The underpinning of Prime Minster Netanyahu’s speech before the joint session of the United States Congress on March 3, 2015 and his recent denunciation of the Joint Comprehensive Plan of Action negotiated by the P5+1 nations with Iran is that increased pressure on Iran through stronger sanctions will bring about a better deal. It’s “just not true,” he said that “the only alternative to this bad deal is war.” “The alternative to this bad deal is a much better deal.” This is the position taken by the Republican members of Congress and a number of American Jewish organizations like AIPAC, who contend that the deal is a bad deal and should be voted down by Congress.

On the other side, President Obama and Secretary Kerry argue that the deal, while not perfect, will serve its purpose, which is to restrain Iran’s development of nuclear capabilities and that voting it down leaves only one alternative — “a military option.” They argue that the nations that joined in the sanctions against Iran would not continue those sanctions and certainly not increase them if the US Congress votes the deal down. In that event, they hold out the prospect that Iran would immediately start intense development of nuclear capability. Those supporting this view point out that the UN Security Council unanimously endorsed the deal. Particularly important, they note that already European leaders and business executives have been visiting Iran with a view to open trade negotiations for developing resources for oil, as well as other investments and purchase and sale of consumer goods.

The vote in Congress is scheduled after members of Congress have had a chance to visit their districts, meet their constituents and learn their views. Rarely has such an important vote come up for members of Congress. It may well have serious implications for the security of Israel and other American allies in the Middle East. Ultimately, it may result in requiring the United States to resort to military force to stop Iran from advancing its nuclear development. Serious members of Congress, like Senator Schumer, are publicly discussing the intensity of the personal analysis this vote requires. It is clearly essential to making an informed decision to know what degree of sanctions other nations are prepared to impose on Iran should Congress vote down the present deal. So essential is that information, that one must raise the question why not officially ask those nations?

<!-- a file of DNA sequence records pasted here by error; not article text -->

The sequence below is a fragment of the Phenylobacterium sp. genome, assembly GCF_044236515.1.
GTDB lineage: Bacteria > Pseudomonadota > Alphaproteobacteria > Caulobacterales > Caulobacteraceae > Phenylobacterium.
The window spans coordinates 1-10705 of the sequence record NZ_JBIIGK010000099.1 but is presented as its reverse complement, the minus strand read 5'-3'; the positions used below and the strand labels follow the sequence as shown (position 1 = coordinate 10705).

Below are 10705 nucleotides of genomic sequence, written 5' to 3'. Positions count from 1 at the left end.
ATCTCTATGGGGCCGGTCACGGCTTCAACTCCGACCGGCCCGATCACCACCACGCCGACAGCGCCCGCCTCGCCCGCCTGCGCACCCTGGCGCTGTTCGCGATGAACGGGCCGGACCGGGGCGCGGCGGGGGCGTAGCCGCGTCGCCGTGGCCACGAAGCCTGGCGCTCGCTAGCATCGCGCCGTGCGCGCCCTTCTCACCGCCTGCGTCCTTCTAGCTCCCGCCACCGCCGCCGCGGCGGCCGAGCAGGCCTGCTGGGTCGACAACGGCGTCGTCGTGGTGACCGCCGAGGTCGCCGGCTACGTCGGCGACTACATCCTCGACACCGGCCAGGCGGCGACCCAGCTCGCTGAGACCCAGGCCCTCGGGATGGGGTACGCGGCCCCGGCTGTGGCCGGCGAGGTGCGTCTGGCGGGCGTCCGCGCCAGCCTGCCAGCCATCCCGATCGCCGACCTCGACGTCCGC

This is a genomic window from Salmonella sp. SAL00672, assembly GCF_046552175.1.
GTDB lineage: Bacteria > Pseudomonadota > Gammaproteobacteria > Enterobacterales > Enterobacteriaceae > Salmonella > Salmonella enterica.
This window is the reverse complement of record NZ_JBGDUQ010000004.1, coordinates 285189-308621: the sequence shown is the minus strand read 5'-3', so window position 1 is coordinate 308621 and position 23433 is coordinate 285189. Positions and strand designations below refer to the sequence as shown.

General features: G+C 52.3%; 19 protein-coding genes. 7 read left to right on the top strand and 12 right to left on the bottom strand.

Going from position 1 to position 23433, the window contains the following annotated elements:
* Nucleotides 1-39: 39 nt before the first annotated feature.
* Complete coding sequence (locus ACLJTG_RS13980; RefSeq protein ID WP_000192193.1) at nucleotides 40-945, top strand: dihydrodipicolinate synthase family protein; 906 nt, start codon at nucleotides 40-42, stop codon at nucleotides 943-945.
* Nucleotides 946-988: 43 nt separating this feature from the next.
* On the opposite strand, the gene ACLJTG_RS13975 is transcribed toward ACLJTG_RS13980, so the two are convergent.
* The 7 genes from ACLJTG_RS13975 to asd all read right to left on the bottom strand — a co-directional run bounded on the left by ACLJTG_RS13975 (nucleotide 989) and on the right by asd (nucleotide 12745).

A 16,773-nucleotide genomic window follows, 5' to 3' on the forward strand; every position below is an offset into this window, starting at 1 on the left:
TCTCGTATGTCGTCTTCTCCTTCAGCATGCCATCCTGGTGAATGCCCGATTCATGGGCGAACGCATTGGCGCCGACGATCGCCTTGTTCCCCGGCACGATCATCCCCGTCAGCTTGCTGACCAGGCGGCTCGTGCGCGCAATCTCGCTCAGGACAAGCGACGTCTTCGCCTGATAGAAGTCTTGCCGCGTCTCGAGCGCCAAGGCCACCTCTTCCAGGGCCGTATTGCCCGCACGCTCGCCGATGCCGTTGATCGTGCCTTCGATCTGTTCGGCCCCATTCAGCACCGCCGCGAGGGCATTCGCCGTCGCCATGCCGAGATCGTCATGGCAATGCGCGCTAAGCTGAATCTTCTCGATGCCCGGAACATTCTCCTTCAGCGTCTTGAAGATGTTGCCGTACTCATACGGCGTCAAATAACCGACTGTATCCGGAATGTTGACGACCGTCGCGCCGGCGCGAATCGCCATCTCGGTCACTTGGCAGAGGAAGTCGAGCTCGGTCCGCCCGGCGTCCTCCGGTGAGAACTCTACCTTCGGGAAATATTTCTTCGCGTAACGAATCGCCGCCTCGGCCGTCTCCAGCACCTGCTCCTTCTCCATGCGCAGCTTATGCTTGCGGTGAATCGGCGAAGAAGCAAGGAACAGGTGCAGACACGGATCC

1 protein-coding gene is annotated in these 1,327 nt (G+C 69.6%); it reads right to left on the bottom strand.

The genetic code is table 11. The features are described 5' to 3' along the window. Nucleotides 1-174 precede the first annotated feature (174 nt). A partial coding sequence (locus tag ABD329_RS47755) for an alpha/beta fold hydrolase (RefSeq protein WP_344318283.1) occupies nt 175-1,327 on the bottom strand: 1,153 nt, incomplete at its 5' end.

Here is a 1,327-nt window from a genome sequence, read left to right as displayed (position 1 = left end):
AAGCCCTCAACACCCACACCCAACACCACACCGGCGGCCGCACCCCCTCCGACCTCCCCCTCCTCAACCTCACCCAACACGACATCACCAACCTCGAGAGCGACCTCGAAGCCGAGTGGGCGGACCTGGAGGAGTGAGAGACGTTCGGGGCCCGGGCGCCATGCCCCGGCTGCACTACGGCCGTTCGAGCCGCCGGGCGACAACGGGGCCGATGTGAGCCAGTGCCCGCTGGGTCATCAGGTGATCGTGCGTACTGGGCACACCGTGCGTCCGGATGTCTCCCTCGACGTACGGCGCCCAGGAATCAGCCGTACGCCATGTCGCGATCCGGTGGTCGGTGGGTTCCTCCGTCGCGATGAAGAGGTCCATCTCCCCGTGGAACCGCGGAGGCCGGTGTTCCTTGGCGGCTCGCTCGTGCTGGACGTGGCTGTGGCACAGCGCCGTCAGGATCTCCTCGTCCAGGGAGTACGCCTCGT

I strongly recommend that a delegation quickly be formed consisting of Mr. Netanyahu or his appointee representing Israel, a representative of Saudi Arabia (presumably my old friend the brilliant Foreign Minister Adel al Jubeir) and leading members of the House and Senate, led by the Congressional leaders of both parties. That delegation should meet with the heads of state of each of the other member states of the P5+1 and other states imposing sanctions on Iran to make their arguments and then ask the simple, direct question. If the US Congress votes down the deal with Iran and overrides a presidential veto, are those countries willing to join in a sanction regime against Iran that is as strong or even stronger than the one that existed until now.

If the response from these nation’s leaders is affirmative, then there is reason to believe that stronger sanctions may pressure Iran to make a better deal as envisioned by Mr. Netanyahu and Republican members of Congress. If the answer from these leaders is no; that they are not willing to continue sanctions, then it is clear that American sanctions alone will not be able to force Iran into submission and the only option if the deal is voted down is the military option.

The American people deserve to know in advance, what they can expect from a negative vote on the deal in Congress and, in turn, let their elected representatives know what they, the American people want. Are they willing to undertake a military undertaking if that is the only option? One way or the other, the debate in this country should be based on facts not conjecture or opinions and the message to Congress from the American people once they know the facts should be clear.